The Rule of Despite

Geoff's Law
I have done a short Google search to rule out the 'prior art' conditions in intellectual property law, and decided to declare Geoff's Law, also to be known as The Rule of Despite.  Murphy was certainly onto something, although I find him a bit negative.  So I have a new law.  This law is a bit negative too, but ultimately should result in good outcomes.  It is more a recognition of negative aspects of a situation, rather than a prediction of negative outcomes.

The Rule of Despite is:  "(Not to be negative, but) managers must progress innovation, support workers' efforts and pursue great outcomes for clients, despite the circumstances in which they find themselves and their teams."

I find that many people see the barriers and not the enablers; in SWOT-speak, they see the weaknesses and threats, and not the strengths and opportunities.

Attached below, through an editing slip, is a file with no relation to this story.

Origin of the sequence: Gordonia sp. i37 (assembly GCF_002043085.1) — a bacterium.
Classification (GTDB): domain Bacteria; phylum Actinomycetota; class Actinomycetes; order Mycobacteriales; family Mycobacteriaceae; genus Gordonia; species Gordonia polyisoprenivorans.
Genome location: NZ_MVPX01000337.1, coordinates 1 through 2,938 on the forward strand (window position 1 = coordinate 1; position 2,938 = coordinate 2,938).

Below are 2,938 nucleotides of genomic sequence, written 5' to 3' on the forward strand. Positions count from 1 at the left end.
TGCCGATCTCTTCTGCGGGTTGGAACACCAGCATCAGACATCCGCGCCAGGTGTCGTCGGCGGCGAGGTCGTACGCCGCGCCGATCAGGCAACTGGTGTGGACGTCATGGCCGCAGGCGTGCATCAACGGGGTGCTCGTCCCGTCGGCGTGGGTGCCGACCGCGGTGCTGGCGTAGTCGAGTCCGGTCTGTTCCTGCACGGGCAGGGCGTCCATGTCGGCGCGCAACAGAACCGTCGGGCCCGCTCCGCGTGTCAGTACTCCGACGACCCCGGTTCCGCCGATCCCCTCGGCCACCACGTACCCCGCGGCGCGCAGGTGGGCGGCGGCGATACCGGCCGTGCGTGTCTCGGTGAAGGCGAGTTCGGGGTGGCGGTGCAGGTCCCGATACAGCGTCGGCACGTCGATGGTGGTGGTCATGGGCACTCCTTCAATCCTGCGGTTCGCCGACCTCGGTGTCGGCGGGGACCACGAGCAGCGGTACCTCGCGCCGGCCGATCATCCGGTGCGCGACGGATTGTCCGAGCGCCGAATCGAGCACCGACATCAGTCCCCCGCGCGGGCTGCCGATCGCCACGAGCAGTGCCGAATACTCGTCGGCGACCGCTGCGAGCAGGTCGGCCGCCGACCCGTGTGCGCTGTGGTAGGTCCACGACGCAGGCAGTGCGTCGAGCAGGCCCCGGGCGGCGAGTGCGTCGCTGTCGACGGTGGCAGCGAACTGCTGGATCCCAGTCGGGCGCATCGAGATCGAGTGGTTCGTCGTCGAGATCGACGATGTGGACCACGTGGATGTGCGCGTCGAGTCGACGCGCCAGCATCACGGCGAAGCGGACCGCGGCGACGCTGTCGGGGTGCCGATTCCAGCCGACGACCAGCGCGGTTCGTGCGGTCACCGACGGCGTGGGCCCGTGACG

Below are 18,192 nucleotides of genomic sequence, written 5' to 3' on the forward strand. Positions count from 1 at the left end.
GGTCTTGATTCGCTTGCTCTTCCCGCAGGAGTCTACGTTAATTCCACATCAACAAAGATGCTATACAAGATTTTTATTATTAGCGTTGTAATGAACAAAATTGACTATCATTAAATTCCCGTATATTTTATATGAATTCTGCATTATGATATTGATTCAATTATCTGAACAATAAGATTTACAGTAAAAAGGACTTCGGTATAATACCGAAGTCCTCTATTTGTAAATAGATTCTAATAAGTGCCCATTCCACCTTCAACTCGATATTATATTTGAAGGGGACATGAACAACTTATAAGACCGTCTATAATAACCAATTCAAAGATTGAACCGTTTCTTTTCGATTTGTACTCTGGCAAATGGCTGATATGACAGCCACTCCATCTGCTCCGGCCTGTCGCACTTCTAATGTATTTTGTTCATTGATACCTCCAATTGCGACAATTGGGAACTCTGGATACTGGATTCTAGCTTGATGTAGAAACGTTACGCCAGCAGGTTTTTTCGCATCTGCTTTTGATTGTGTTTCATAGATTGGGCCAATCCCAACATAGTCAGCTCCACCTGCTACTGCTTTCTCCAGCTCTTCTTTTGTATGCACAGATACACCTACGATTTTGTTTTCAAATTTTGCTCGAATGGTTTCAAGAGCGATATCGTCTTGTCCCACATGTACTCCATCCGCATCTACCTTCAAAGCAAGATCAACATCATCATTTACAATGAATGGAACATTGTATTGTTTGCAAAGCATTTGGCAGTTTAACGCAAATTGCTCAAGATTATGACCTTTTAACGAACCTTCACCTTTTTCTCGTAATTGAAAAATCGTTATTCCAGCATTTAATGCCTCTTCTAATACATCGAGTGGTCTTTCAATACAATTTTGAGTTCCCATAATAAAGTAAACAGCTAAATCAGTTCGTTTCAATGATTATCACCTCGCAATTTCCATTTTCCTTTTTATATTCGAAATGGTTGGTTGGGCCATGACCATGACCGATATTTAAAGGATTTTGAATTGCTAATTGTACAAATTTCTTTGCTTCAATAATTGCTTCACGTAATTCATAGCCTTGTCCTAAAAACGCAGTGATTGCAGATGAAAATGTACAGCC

Although this is a message much broader than 'facilitation', it is relevant to the facilitator at two levels.

Firstly, the old saying 'the show must go on' is frequently relevant for the facilitator.  The laptop is in a tailspin of downloading updates and rebooting spontaneously; there are chairs but no tables for people's workbooks; the air-conditioner has broken down and sweat is dripping off your nose; your shoes are too small and your markers are all fuzzy; but the show must go on.

Secondly, in facilitating commitment, you may confront significant resistance due to external circumstances.  Members of your audience may have been conditioned to be 'the devil's advocate' (by the way, I'm never sure where to put the apostrophe in that phrase - are they advocating on behalf of one or more devils?); or they may be having a bad day; or they may be resistant for many other reasons.  Whatever the cause of resistance, it is important not to let too many excuses get in the way of progress.

Sometimes we need to ask people to commit, despite their circumstances.

I commend to you, Geoff's Law.